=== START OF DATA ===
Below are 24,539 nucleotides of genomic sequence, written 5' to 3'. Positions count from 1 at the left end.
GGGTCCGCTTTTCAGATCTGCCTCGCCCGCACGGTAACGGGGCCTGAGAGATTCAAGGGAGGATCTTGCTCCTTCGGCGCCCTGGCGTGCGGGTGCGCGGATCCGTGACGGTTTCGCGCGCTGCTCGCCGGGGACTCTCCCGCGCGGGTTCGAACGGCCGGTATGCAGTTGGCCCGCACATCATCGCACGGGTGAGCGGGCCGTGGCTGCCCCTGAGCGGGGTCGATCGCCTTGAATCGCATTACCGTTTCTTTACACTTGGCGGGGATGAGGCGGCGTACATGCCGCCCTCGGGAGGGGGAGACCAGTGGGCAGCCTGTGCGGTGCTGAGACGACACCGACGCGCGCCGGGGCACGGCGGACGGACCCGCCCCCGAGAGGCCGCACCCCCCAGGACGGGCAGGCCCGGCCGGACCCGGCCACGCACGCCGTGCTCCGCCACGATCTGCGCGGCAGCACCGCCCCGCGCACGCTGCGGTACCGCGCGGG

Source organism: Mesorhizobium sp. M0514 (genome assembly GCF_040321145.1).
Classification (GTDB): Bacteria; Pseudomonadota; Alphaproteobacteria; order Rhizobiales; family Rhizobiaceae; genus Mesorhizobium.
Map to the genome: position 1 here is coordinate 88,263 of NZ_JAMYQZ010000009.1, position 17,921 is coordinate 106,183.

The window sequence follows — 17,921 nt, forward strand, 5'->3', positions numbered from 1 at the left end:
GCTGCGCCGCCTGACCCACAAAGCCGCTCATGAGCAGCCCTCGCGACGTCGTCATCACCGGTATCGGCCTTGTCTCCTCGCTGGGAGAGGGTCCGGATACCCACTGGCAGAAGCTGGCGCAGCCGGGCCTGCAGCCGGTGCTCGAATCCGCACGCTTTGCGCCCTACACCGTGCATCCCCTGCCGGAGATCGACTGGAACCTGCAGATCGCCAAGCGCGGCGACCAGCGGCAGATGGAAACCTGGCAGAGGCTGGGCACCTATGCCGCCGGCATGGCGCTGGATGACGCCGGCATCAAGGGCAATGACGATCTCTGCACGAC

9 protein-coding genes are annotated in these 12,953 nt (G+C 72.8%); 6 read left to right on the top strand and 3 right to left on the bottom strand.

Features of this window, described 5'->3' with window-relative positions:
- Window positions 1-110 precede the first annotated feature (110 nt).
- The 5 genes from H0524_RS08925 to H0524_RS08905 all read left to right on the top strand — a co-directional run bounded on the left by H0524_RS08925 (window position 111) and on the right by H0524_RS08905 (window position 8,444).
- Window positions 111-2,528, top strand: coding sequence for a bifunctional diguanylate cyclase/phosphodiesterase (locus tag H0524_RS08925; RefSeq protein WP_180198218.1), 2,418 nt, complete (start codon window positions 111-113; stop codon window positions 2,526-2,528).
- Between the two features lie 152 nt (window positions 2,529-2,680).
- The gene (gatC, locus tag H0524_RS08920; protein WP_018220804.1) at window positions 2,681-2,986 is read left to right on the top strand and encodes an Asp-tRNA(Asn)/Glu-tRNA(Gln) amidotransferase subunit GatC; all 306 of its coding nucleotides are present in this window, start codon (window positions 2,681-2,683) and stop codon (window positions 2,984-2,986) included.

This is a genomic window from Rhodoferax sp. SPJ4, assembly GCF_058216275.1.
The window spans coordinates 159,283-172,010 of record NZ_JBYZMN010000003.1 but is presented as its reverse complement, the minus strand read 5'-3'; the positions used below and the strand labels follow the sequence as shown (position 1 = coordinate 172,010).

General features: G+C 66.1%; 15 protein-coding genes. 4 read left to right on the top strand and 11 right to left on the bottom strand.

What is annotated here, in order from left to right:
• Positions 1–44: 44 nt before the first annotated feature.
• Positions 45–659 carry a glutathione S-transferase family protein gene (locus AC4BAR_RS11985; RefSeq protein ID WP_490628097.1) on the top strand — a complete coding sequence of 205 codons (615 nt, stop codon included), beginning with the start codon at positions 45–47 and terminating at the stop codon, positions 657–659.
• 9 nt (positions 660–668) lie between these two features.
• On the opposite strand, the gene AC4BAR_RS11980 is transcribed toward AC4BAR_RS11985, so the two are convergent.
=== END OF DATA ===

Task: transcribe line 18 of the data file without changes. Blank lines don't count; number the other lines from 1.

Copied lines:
What is annotated here, in order from left to right: